Converted to 3D video by health charity campaign

22 Sep 2011 Voices

Earlier this week Kirsty Weakley attended a screening of a unique 3D campaign film for Médicins Sans Frontieres. A prior critic of the new photography technique, Kirsty explains how a focus on the cause has converted her cynicism.

Samantha Perkins midwife at MSF copyright Yasuyoshi Chiba duckrabbit

Earlier this week Kirsty Weakley attended a screening of a unique 3D campaign film for Médicins Sans Frontieres. A prior critic of the new photography technique, Kirsty explains how a focus on the cause has converted her cynicism.

I honestly wasn’t expecting too much based on my disappointing experiences with 3D film so far. I just didn’t ‘get’ Avatar, and other films since seem to have rather shoe-horned in 3D because they can. Halfway through I feel very aware that I am sitting in a dark room, with a bunch of strangers wearing dark glasses, and that we must look ridiculous.

But I may have been converted by the six-minute MSF slideshow film of 3D photos, accompanied by commentary from midwife Sam Perkins. I quickly forgot the glasses and became absorbed in the story, and judging by the short silence followed by applause when it ended, I wasn’t the only one.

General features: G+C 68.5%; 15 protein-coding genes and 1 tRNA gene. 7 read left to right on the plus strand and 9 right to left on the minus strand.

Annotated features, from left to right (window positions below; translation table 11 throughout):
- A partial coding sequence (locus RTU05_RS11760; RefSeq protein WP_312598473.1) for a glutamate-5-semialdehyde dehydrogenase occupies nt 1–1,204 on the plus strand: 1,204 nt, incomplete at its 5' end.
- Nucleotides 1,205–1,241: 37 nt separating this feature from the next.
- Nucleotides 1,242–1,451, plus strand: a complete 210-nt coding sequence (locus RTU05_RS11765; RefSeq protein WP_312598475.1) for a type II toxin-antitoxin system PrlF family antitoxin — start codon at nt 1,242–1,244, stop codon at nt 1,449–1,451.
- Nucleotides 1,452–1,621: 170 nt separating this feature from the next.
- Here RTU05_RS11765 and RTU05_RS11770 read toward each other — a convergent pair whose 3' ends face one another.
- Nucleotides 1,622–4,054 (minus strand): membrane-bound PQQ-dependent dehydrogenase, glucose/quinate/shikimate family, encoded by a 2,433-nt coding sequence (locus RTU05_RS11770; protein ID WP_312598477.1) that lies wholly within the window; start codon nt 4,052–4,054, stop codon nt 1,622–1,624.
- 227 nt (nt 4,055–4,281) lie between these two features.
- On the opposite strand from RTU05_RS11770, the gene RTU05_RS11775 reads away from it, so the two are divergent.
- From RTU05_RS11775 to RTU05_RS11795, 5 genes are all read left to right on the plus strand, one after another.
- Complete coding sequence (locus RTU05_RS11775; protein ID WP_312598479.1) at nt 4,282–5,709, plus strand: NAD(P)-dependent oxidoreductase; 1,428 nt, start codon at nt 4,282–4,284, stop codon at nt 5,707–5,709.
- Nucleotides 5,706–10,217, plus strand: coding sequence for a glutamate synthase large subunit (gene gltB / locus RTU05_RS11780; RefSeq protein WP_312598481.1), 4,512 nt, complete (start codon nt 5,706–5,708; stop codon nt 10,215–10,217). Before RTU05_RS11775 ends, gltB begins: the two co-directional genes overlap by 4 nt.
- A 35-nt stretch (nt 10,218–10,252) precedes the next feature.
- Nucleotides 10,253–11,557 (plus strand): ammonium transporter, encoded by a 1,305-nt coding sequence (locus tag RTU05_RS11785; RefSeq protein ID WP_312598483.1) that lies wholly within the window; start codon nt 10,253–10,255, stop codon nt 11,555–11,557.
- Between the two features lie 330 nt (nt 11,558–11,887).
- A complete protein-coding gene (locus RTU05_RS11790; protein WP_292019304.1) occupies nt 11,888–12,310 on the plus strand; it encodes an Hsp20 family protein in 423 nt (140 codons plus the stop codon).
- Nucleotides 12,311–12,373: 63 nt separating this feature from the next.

It wasn’t just that the film embraced new 3D techniques to draw the viewer in, but that the message had not been forgotten. A film with a strong narrative had been created for a purpose - to effectively highlight the cause.

The MSF Delivers 3D film is being shown for free to the public at Spitalfields market between 22 and 27 September. I wonder how many people will go along and, more importantly, be inspired to sign up as a donor.

 

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